VANCOUVER SPECIAL: Ambivalent Pleasures

 

VANCOUVER SPECIAL: Ambivalent Pleasures

WOW – talk about a full house! There are presently five exhibitions at the Vancouver Art Gallery (VAG) that I highly recommend. All of the exhibitions are unique in their own right but taken as a whole demonstrate why the VAG has one of the most imaginative and original exhibition programs in Canada. The feature attraction, VANCOUVER SPECIAL: Ambivalent Pleasures (open until April 17, 2017), is a perfect example of the leadership role the VAG plays in showcasing Vancouver artists. Ambivalent Pleasures, which includes the work of 40 artists, represents the first of many more triennials committed to sampling contemporary art produced in Vancouver.

Co-curators, Daina Augaitis (VAG’s chief curator/associate director) and Jesse McKee (head of strategy at 221A artist run centre) have created an opportunity for the merely curious to the academically inclined to reflect on recent creative directions under three broad filters: surrealism, abstraction and conceptualism.  In the catalogue’s opening article, Augaitis notes that “Many of the artists have an interest in exploring the aesthetics of the 1980s and reconsidering materials and processes that were once deemed craft” (Full disclosure: Daina Augaitis is my sister-in-law).

Tamara Henderson, “The Scarecrow’s Holiday, 2015” – textile, wood, glass, sand, pigment

Augaitis in her introduction explains what she and McKee sought to achieve: not a top-ten list but a representative overview of emerging trends and talents since Vancouver 2010 – the last time a major survey of Vancouver contemporary art was mounted at the gallery. To set the scene, she explains some of the challenges Vancouver artists are facing, the most daunting of which is the prohibitive cost of studio space and the resulting pressures to relocate out of the city core and in some cases to leave the city entirely. She further notes that artists are using an array of evocative materials in innovative ways and any material is fair game for creative expression. Many of the new crop of artists are actively engaged in interpreting historical knowledge as well as diving into current social and political issues. The co-curators also noted that a sense of humour and giving in to a desire to entertain haven’t been lost and that the spirit of collaboration and collegiality is alive and well.

Walter Scott, “Octavia & Lick, 2016” – acrylic and coloured pencil on paper

There are several pieces in the show where the materials and formal compositions are very strikingly and imaginatively presented in a manner that surprises and holds your attention. Examples include creations by Rebecca Brewer (wool, felt, metal) and Mark Delong (cotton thread on cardboard).

Rebecca Brewer, “Bellmer, 2016” – wool, felt, metal

Mark Delong, “Possible Reflections, 2016” – cotton thread on cardboard

Charlene Vickers is an Anishinaabe interdisciplinary artist who explores her Ojibway ancestry through her art. She has been quoted as saying that her work “…concerns memory and expression of Aboriginal identity where materials carry social and cultural significance”. There is a series of her watercolours in the exhibition that takes as its reference the porcupine quill motifs used in the historical ceremonies of the Anishinaabe – refer to images below.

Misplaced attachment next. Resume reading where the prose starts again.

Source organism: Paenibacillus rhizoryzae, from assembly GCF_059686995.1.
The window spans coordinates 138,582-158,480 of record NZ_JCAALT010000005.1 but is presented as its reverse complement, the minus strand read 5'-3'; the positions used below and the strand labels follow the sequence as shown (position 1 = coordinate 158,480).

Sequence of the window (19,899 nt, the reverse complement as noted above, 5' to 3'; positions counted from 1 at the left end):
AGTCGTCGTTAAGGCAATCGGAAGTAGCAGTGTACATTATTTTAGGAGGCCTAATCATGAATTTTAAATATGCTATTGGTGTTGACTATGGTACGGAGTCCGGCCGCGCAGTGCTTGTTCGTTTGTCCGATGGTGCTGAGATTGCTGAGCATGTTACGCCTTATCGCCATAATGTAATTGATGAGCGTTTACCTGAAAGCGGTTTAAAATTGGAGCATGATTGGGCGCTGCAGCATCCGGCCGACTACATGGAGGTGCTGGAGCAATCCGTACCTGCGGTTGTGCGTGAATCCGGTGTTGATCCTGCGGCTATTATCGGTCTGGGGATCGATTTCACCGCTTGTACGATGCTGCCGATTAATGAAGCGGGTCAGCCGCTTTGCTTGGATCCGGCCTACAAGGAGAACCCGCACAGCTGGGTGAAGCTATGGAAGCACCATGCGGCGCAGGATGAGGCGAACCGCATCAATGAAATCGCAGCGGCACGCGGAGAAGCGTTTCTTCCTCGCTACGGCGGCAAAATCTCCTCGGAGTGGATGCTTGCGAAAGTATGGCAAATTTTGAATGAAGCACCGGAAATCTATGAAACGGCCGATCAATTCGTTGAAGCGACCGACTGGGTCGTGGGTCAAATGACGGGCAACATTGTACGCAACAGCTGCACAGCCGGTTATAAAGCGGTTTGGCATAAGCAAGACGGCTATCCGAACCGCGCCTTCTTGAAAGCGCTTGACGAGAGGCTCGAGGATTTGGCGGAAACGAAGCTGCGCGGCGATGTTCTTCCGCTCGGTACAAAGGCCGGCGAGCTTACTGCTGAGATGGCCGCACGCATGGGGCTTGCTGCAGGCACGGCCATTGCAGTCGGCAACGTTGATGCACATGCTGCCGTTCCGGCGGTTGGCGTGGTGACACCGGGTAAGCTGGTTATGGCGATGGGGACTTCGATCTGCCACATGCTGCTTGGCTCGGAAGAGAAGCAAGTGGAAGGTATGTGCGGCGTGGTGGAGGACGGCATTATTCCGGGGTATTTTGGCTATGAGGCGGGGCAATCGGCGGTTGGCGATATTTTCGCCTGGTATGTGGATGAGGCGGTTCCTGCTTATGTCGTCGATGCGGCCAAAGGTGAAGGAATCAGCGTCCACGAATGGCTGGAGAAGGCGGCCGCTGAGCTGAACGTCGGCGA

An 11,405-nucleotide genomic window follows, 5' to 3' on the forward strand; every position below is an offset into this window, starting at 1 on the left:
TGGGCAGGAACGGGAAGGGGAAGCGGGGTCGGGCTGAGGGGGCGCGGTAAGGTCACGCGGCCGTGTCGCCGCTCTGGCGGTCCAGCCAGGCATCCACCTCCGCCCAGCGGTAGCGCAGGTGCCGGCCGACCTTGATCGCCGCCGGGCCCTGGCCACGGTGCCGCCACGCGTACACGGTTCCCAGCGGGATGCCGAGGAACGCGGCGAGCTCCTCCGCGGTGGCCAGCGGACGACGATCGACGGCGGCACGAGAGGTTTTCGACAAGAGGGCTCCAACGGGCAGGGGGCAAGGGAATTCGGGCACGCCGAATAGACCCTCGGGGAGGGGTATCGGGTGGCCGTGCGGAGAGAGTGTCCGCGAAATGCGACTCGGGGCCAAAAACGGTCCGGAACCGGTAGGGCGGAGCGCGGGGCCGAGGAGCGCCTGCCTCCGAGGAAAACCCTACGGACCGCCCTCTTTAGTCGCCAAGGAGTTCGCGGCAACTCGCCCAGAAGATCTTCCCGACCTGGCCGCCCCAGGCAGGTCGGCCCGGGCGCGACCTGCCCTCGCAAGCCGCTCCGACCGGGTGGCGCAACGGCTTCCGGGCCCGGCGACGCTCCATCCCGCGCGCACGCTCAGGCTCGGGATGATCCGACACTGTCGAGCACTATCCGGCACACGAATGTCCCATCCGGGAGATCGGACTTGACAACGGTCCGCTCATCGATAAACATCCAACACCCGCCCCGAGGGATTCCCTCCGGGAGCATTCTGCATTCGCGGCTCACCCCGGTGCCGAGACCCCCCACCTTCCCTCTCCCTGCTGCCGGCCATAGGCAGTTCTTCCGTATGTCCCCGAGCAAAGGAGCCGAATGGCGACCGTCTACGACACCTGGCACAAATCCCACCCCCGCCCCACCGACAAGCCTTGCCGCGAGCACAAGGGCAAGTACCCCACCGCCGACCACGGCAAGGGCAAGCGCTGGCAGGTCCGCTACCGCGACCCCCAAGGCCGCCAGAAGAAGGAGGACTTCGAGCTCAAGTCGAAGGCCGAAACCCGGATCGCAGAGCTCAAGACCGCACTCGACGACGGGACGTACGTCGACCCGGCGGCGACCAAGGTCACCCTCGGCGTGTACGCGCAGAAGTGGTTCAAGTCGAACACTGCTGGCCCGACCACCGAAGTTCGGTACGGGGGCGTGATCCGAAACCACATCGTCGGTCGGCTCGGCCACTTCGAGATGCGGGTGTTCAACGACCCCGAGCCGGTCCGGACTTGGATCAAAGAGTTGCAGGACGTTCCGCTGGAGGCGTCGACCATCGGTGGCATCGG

Charlene Vickers, “Accumulation of Moments Spent Underwater with the Sun and Moon, 2015-16” – watercolour, gouache, pencil crayon on paper

Charlene Vickers, “Accumulation of Moments…” – detail

What I appreciate about Vickers’s work and other Aboriginal artists in the exhibition is how they address, through their art practice, the unique challenges of working through the disconnect between their history and how that history has been traditionally portrayed and their desire to adapt historical knowledge to today’s context.

With the intergenerational mix of artists presenting truly engaging artworks in VANCOUVER SPECIAL: Ambivalent Pleasures, I am convinced that Vancouver artists will not be giving up their mantle as world leaders in the contemporary art scene anytime soon.

Other current exhibitions at the VAG that I urge you to see: 

WE COME TO WITNESS: Sonny Assu in Dialogue With Emily Carr – Assu, who is of Ligwilda’xw Kwakwaka’wakw descent, stated in an interview: “I wanted to reassert an Indigenous presence on these iconoc Canadian landscapes as a way of saying: ‘We are still here’.” – ends April 23, 2017.

 SUSAN POINT: Spindle Whorl – first comprehensive exhibition by a Coast Salish artist to be presented at the VAG – ends May 28, 2017.

PACIFIC CROSSING: Hong Kong Artists in Vancouver reviews the work of four artists (David Lam, Koo Mei, Paul Chui and Josh Hon) who immigrated to Vancouver just prior to the Hong Kong handover in 1997 – ends May 28, 2017.

Howie Tsui: Retainers of Anarchy – a hand-drawn multi-media presentation exploring Asian history and pop culture using fantasy adventures of supernatural martial artists – ends May 28, 2017. The exhibition will travel to the Ottawa Art Gallery, May to September 2018.

 

 

 

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About George

My long-time interest in Canadian and international contemporary art has led me to write and reflect on the artists I've met, the exhibitions that I've seen and the catalogues that I've read (I've been told I'm the only person that actually reads exhibition catalogues cover to cover). My interest began in the mid-1960's when I was searching for easy credits and I stumbled upon "Art Appreciation 101", and the rest, as they say, is history...
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